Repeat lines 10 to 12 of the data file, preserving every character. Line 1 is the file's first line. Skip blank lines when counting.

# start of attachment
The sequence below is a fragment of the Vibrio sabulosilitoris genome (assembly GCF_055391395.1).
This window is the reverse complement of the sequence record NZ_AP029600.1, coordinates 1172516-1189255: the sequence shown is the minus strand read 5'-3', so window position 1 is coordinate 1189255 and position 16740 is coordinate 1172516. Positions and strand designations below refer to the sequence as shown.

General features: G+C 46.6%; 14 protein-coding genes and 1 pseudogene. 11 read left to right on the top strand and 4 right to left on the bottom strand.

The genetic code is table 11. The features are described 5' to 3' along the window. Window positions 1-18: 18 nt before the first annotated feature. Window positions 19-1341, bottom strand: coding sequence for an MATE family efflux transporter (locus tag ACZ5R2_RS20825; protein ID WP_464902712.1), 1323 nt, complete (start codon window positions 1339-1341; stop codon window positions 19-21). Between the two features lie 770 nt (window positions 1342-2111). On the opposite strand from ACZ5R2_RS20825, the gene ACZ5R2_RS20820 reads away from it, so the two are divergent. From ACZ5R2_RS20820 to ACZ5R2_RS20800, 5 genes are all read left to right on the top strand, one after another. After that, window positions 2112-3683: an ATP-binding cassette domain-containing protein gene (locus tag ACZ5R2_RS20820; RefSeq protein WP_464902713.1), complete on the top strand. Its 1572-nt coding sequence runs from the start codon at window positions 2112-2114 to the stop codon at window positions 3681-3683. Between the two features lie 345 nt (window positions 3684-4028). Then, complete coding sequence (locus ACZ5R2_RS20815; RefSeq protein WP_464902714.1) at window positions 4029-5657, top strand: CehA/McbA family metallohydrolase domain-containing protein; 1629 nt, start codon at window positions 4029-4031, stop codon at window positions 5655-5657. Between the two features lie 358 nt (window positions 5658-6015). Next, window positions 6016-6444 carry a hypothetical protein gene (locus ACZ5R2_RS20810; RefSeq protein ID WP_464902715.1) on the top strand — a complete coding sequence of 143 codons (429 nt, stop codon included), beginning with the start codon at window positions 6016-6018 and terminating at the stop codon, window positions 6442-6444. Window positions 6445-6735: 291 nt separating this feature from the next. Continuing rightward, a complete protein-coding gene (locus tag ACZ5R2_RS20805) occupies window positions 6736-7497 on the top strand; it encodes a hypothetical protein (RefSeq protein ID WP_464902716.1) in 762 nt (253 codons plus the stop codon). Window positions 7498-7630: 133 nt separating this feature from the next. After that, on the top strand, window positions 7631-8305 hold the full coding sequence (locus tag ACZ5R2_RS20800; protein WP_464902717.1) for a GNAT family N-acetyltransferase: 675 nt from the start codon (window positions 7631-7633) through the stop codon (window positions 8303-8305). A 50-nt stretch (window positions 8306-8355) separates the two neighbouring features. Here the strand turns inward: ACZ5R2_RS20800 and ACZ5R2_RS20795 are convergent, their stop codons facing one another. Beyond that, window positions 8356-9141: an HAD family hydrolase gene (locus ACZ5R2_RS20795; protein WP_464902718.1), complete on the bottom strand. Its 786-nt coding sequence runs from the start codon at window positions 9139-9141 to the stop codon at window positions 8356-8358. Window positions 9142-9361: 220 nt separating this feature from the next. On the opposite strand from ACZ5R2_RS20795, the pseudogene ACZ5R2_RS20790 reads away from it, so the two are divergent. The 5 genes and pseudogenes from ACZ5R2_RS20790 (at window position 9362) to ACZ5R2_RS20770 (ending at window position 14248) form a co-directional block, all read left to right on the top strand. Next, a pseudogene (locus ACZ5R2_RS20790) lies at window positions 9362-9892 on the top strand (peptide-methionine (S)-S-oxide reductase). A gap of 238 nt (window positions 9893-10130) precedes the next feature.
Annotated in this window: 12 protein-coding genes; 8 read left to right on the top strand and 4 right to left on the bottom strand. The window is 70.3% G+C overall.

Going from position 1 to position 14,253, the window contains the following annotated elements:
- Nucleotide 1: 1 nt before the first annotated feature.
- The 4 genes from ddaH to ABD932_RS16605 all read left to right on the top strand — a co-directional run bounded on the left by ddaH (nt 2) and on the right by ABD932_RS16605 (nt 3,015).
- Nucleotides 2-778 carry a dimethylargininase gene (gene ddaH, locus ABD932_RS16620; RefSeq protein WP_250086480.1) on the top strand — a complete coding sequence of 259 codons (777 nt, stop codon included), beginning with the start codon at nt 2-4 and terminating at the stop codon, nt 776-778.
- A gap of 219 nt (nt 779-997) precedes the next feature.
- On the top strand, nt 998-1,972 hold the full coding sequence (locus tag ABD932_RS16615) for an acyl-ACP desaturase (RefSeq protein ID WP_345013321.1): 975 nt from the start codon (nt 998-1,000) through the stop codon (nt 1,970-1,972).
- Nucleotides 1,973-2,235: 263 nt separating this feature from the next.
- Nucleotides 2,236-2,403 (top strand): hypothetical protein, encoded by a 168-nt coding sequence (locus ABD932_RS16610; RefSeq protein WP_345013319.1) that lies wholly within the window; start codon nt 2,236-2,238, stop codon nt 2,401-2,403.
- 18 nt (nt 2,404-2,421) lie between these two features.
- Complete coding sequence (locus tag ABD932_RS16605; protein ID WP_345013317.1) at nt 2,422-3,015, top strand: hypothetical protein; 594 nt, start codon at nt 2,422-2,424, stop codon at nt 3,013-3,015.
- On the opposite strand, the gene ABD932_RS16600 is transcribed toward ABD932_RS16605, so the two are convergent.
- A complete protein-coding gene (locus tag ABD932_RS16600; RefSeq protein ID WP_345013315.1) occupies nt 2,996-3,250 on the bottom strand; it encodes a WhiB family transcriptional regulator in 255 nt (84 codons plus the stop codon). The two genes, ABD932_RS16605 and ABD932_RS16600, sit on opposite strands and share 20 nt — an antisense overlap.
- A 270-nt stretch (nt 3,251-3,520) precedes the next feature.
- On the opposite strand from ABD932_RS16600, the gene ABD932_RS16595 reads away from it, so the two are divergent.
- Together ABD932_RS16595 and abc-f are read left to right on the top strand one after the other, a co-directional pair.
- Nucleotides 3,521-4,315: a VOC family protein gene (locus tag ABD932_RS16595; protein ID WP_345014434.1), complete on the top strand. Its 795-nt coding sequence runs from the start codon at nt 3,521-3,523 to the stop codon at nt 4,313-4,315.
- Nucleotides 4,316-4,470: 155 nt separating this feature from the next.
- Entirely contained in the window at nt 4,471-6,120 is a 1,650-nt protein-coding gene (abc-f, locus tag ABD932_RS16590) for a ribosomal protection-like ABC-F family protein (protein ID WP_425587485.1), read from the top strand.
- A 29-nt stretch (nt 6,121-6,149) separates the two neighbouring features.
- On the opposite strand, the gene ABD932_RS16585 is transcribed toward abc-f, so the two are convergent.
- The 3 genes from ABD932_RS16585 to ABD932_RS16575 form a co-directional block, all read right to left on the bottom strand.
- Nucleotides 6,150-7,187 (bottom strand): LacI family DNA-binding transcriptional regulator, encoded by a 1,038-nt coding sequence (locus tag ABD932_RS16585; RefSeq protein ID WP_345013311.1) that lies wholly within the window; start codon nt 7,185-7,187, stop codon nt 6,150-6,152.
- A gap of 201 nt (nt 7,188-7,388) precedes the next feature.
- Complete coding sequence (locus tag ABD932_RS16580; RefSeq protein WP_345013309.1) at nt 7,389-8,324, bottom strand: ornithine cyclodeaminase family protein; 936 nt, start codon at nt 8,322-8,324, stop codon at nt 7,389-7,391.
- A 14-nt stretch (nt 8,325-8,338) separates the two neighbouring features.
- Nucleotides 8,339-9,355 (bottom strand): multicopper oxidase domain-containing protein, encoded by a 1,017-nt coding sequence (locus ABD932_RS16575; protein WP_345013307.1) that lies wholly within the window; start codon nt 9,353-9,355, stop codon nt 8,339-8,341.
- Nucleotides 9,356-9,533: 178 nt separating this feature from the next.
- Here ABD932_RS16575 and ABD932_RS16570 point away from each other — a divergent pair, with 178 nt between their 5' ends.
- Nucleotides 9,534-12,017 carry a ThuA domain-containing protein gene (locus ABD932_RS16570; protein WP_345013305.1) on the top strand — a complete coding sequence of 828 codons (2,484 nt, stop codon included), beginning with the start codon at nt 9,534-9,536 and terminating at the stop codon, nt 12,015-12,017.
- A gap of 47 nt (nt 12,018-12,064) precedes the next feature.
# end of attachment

- A gap of 219 nt (nt 779-997) precedes the next feature.
- On the top strand, nt 998-1,972 hold the full coding sequence (locus tag ABD932_RS16615) for an acyl-ACP desaturase (RefSeq protein ID WP_345013321.1): 975 nt from the start codon (nt 998-1,000) through the stop codon (nt 1,970-1,972).
- Nucleotides 1,973-2,235: 263 nt separating this feature from the next.